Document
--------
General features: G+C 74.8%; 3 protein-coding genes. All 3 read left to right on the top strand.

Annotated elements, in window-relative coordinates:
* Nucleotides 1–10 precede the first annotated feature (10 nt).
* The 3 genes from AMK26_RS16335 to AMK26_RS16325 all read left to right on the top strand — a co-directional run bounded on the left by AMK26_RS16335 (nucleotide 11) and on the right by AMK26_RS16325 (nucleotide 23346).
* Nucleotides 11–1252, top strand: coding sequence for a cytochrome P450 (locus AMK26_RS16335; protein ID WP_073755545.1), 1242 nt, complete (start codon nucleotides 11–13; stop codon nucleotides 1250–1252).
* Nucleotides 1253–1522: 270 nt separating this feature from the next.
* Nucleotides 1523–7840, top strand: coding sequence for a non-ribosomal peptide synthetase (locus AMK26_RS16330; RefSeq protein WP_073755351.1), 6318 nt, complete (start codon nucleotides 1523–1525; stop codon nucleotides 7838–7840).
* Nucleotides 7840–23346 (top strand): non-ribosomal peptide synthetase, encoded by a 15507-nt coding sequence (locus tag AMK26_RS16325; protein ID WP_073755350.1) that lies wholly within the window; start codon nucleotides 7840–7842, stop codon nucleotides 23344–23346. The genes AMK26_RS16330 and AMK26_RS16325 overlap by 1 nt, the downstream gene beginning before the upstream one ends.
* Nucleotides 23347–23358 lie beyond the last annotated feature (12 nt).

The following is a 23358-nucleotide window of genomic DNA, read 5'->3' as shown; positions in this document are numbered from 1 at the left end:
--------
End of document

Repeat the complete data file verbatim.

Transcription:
General features: G+C 74.8%; 3 protein-coding genes. All 3 read left to right on the top strand.

Annotated elements, in window-relative coordinates:
* Nucleotides 1–10 precede the first annotated feature (10 nt).
* The 3 genes from AMK26_RS16335 to AMK26_RS16325 all read left to right on the top strand — a co-directional run bounded on the left by AMK26_RS16335 (nucleotide 11) and on the right by AMK26_RS16325 (nucleotide 23346).
* Nucleotides 11–1252, top strand: coding sequence for a cytochrome P450 (locus AMK26_RS16335; protein ID WP_073755545.1), 1242 nt, complete (start codon nucleotides 11–13; stop codon nucleotides 1250–1252).
* Nucleotides 1253–1522: 270 nt separating this feature from the next.
* Nucleotides 1523–7840, top strand: coding sequence for a non-ribosomal peptide synthetase (locus AMK26_RS16330; RefSeq protein WP_073755351.1), 6318 nt, complete (start codon nucleotides 1523–1525; stop codon nucleotides 7838–7840).
* Nucleotides 7840–23346 (top strand): non-ribosomal peptide synthetase, encoded by a 15507-nt coding sequence (locus tag AMK26_RS16325; protein ID WP_073755350.1) that lies wholly within the window; start codon nucleotides 7840–7842, stop codon nucleotides 23344–23346. The genes AMK26_RS16330 and AMK26_RS16325 overlap by 1 nt, the downstream gene beginning before the upstream one ends.
* Nucleotides 23347–23358 lie beyond the last annotated feature (12 nt).

The following is a 23358-nucleotide window of genomic DNA, read 5'->3' as shown; positions in this document are numbered from 1 at the left end: